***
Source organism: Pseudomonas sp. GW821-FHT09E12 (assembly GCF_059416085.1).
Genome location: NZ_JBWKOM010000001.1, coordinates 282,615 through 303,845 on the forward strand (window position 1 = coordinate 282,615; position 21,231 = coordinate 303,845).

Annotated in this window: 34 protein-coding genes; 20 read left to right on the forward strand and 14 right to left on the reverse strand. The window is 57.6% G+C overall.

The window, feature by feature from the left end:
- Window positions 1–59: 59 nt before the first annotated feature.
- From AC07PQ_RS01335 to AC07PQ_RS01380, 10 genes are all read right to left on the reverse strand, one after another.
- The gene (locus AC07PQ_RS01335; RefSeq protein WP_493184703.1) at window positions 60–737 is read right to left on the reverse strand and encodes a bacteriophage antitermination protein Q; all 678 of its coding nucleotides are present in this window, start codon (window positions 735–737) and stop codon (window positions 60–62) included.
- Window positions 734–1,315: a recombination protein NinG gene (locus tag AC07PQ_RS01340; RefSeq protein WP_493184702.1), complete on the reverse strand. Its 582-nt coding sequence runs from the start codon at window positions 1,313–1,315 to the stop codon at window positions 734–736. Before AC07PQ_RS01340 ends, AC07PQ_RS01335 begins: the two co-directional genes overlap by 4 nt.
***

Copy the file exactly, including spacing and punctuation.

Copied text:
Source organism: Pseudomonas sp. GW821-FHT09E12 (assembly GCF_059416085.1).
Genome location: NZ_JBWKOM010000001.1, coordinates 282,615 through 303,845 on the forward strand (window position 1 = coordinate 282,615; position 21,231 = coordinate 303,845).

Annotated in this window: 34 protein-coding genes; 20 read left to right on the forward strand and 14 right to left on the reverse strand. The window is 57.6% G+C overall.

The window, feature by feature from the left end:
- Window positions 1–59: 59 nt before the first annotated feature.
- From AC07PQ_RS01335 to AC07PQ_RS01380, 10 genes are all read right to left on the reverse strand, one after another.
- The gene (locus AC07PQ_RS01335; RefSeq protein WP_493184703.1) at window positions 60–737 is read right to left on the reverse strand and encodes a bacteriophage antitermination protein Q; all 678 of its coding nucleotides are present in this window, start codon (window positions 735–737) and stop codon (window positions 60–62) included.
- Window positions 734–1,315: a recombination protein NinG gene (locus tag AC07PQ_RS01340; RefSeq protein WP_493184702.1), complete on the reverse strand. Its 582-nt coding sequence runs from the start codon at window positions 1,313–1,315 to the stop codon at window positions 734–736. Before AC07PQ_RS01340 ends, AC07PQ_RS01335 begins: the two co-directional genes overlap by 4 nt.